In the past, Zero Hedge has noted the correlation between Sotheby's (NYSE:BID) and the S&P. It has been a pretty good "bubble" barometer over the last couple decades. As cheap money tries to find places to play, Sotheby's has boomed and/or contracted in exaggerated synchronicity with the "wealth effect" of a given period. In the chart below, the blue line is the S&P and the black is BID.
Given its past correlation, I like to periodiocally check in on its status. What I thought worth noting is that in the recent ramp, while the S&P pushed to new intermediate highs, BID did not. In fact, much like parts of the commodity complex, BID has remained in a clear downtrend.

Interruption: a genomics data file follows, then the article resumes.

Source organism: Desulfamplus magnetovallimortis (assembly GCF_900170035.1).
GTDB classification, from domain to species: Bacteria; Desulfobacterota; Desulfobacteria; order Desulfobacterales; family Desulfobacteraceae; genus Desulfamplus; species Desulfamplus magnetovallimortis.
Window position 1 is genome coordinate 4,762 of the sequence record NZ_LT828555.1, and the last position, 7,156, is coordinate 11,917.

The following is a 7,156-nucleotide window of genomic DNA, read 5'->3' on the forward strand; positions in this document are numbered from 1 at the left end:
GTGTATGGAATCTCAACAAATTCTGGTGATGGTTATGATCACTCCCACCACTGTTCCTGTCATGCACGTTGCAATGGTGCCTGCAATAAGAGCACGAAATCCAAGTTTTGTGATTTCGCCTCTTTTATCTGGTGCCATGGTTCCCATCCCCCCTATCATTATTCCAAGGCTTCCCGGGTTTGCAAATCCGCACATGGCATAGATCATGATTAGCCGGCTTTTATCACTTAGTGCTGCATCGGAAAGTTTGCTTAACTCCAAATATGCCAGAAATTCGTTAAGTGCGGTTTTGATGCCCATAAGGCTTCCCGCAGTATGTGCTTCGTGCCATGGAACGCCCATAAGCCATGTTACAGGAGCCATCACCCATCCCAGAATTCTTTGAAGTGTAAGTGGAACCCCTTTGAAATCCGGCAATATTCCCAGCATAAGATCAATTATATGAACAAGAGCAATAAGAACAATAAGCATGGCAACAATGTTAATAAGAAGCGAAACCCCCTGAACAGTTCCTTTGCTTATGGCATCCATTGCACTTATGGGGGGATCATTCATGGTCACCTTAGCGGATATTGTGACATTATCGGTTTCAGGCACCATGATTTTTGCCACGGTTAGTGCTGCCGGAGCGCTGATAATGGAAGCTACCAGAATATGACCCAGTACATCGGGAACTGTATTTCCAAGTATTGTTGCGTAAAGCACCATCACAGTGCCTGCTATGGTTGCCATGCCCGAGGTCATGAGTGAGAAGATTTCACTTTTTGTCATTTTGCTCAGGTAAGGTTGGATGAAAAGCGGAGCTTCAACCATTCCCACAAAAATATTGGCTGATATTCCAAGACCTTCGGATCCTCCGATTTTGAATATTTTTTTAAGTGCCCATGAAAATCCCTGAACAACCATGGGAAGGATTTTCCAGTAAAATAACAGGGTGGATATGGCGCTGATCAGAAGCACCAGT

Extrapolate from that what you will, but one thing does appear clear: BID buyers are feeling less hopeful than SPY buyers. And it's worth noting that in both 2000 and 2008, BID peaked and/or pushed to aggressive new lows well before the broader market.
Disclosure: I have no positions in any stocks mentioned, and no plans to initiate any positions within the next 72 hours. I hold SPY put options.